Last Christmas I bought a Velleman MK170 Christmas Star project for my Wife to build. She often shows interest in my various electronics projects and I thought it would be a good way for her to build something that she could show off to friends and family, whilst at the same time teaching her a thing or two about electronics, components, and soldering.
After the build was completed we connected it to a 9V D.C. supply, as instructed by the documentation, and…
I was quite disappointed! The project was definitely functional, but the display was extremely dim and underwhelming. At first I was convinced we’d done something wrong during the assembly, but nope; everything was as it should be!
The camera flatters the result. To the naked eye the brightness of the LEDs is completely unsatisfactory.
I decided to revisit the project for this year. I downloaded the schematic from the Velleman website, and took a look to see what was going on.
Now, one thing that jumps out straight away is the value of the series resistors; they’re HUGE!
Take, for example, the series chain consisting of LED1, LED2, LED3, LED4. I measured one of these individual LEDs and they don’t even begin to conduct until ~1.7V. So to work out the current through these resistors we have:
(9V – (1.7V * 4)) / 2200R = 1mA!
I looked up the datasheet for the LEDs and I found that the typical forward current should be around 10mA. Practical tests showed that these LEDs conduct 10mA at around 2V forward voltage.
So, to work out more appropriate resistor values:
Four Series LEDs
For the chains with four series LEDs, the forward voltage drop will be 2 * 4 = 8V.
This means the drop across the current limiting resistor will be 9 – 8 = 1V. In order for 10mA to flow, we’ll need a 100R resistor.
100R!! The 2k2 resistors that Velleman fitted are not even in the ball-park!
Two Series LEDs
The same process can be used to determine the appropriate value for the chains with two series LEDs. The drop across the resistor ends up being 5V, so you need around 500R for the current limiting resistance.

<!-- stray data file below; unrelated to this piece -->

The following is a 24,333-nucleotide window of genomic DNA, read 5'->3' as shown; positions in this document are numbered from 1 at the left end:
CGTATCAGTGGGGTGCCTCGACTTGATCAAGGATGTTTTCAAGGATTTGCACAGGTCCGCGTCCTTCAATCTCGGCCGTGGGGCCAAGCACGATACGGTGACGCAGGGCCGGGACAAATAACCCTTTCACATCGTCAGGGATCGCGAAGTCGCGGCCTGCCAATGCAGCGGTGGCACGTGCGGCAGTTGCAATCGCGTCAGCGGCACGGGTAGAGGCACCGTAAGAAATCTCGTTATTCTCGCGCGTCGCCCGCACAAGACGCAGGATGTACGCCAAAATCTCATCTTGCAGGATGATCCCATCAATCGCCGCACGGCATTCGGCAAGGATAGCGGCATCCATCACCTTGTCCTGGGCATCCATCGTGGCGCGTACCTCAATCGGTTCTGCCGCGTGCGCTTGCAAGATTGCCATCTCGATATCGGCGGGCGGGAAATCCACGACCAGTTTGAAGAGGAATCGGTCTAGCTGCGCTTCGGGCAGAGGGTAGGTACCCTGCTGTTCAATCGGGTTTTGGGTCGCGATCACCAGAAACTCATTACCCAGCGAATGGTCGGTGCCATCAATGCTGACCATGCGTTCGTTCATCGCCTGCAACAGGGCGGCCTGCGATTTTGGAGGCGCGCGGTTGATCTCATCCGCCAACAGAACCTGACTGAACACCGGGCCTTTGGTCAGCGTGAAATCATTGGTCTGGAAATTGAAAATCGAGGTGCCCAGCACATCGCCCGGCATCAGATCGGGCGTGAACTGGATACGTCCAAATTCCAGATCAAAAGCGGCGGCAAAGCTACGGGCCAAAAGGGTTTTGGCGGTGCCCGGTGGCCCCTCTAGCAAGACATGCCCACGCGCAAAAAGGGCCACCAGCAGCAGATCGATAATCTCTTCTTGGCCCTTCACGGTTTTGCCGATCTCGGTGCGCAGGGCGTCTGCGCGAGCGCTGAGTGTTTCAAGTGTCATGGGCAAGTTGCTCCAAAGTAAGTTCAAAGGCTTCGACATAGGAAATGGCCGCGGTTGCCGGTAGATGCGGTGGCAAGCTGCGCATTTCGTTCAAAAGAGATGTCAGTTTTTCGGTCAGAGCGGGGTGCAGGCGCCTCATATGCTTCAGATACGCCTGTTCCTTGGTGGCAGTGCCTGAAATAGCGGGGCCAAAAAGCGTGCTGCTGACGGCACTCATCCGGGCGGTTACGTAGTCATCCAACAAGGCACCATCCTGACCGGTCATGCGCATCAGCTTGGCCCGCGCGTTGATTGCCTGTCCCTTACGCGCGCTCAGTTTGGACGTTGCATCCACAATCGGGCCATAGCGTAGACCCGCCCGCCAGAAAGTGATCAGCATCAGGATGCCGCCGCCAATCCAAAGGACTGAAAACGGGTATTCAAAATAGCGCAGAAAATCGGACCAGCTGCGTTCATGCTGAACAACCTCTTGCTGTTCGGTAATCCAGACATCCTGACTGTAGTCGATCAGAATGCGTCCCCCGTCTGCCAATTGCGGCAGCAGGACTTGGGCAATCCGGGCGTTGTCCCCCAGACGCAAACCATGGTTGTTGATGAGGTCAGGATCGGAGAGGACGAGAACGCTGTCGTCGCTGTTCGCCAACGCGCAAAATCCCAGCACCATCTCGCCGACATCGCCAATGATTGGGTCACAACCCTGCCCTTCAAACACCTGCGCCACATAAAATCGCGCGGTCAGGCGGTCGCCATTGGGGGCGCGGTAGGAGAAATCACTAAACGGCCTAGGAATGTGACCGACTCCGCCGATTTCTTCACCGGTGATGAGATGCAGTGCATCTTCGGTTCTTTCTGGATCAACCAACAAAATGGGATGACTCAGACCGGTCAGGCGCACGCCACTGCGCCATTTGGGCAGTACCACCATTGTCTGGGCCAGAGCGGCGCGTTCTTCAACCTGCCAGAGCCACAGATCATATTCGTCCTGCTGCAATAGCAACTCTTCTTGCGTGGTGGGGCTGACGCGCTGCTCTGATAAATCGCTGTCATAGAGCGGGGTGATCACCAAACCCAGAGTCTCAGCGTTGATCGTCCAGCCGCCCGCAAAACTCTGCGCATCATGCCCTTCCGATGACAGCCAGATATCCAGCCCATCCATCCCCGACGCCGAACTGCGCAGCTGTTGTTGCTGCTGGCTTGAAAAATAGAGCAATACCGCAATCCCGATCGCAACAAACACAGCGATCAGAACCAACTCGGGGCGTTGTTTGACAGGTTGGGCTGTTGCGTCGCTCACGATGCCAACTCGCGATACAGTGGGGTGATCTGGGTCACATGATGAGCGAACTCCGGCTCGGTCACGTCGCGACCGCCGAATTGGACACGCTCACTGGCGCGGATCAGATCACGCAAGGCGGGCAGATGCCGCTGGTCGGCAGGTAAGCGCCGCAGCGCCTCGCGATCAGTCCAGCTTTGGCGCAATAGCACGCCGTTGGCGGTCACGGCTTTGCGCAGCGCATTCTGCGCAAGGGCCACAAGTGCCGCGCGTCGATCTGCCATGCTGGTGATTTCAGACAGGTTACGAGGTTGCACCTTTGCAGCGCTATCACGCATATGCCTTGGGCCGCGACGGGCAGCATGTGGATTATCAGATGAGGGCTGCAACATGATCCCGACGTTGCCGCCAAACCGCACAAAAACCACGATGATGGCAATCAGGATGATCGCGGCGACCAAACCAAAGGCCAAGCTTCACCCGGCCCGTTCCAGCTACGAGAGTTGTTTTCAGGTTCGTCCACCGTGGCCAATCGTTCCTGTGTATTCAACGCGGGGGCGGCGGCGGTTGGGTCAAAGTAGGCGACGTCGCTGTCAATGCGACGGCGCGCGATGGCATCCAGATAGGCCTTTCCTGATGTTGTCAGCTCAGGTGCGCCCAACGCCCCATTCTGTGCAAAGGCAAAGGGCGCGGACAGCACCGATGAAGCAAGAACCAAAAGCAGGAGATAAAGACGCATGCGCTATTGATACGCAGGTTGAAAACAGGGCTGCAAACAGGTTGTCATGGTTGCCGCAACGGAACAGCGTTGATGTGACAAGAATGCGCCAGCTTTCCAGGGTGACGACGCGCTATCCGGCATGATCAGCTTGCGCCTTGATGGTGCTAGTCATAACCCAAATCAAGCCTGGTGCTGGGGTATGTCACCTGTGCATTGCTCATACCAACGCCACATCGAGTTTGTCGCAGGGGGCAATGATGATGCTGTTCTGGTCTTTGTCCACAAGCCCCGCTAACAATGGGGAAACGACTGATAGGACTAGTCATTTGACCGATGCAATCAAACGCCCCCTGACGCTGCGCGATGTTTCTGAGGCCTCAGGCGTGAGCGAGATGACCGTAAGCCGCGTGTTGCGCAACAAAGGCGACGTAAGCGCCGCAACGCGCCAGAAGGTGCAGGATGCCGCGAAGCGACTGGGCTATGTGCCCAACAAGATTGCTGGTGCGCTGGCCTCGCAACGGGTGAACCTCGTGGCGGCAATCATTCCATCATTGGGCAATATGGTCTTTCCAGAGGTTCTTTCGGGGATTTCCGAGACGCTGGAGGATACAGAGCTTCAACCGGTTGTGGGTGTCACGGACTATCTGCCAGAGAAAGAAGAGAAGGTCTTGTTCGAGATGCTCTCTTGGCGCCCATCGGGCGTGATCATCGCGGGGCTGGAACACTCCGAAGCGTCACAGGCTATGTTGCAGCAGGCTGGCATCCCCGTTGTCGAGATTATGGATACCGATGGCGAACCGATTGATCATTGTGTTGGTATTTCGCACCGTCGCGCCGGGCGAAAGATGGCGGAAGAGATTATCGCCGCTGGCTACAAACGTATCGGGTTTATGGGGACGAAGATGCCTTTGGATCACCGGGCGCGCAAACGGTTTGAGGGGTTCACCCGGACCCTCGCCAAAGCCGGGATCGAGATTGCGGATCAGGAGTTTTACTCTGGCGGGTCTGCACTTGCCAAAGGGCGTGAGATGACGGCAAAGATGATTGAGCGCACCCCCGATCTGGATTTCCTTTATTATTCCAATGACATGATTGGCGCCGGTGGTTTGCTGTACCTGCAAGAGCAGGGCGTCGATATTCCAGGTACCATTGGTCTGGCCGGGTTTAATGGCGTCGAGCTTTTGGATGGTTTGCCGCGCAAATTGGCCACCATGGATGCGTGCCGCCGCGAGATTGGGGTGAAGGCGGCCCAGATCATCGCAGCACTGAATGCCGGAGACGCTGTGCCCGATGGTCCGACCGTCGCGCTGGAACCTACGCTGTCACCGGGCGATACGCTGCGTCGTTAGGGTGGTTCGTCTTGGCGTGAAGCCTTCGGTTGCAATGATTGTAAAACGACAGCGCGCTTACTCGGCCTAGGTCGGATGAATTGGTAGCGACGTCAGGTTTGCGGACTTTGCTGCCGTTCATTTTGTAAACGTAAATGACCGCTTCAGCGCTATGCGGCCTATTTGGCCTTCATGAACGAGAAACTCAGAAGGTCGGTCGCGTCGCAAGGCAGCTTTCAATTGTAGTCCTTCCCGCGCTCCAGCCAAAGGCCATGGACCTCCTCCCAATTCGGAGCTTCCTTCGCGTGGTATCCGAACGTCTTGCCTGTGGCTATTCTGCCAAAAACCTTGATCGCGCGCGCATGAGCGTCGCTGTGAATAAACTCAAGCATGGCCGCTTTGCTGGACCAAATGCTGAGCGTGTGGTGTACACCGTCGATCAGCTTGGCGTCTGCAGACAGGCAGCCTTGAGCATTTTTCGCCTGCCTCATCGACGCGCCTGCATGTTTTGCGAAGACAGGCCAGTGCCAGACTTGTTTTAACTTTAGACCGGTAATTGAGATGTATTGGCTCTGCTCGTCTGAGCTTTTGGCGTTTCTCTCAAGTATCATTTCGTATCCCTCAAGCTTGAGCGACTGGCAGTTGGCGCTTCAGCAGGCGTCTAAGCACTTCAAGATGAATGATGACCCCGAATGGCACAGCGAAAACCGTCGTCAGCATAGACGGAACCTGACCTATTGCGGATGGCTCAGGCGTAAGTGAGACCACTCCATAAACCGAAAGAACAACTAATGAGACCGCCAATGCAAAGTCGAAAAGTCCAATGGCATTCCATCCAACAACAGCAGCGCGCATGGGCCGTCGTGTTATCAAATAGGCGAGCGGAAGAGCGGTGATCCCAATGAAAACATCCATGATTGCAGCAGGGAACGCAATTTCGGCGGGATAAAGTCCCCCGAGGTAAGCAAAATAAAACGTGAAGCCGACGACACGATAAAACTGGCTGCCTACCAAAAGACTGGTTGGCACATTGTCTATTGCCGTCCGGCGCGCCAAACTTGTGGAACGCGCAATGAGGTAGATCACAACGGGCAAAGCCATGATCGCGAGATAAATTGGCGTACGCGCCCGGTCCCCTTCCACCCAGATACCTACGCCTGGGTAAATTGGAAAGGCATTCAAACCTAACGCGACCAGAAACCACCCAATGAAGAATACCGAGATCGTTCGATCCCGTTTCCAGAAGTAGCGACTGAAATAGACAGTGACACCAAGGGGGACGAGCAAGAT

I really don’t know what Velleman were thinking with this project. Their choice of current limiting resistor values are way off. I can only imagine that their intension was to reduce the current down to the absolute minimum, so that the project could be powered by a standard PP3 battery for relatively long periods of time.
That’s all very well, but the result is a project with totally unsatisfactory LED brightness.
I changed all the resistor values on ours, and now we are able to show off the project along with all our other Christmas decorations.
The current consumption on my unit, after my modifications, is 120mA when all LEDs are lit. Not all the LEDs are lit all of the time, but I guess it would be reasonable to assume >90mA average current consumption.
A standard 9V PP3 battery is going to be wasted very quickly at this current consumption. I would estimate 1-2 hours use before the battery drains flat!
That’s probably why Velleman used such high resistor values. But my take on this is that it was a poor design decision to build the project around a PP3 battery in the first place. These batteries have very low capacity, so they were on to a loser from the beginning.
We are powering ours from a 9V DC adaptor, which is the only realistic way forwards for a project like this.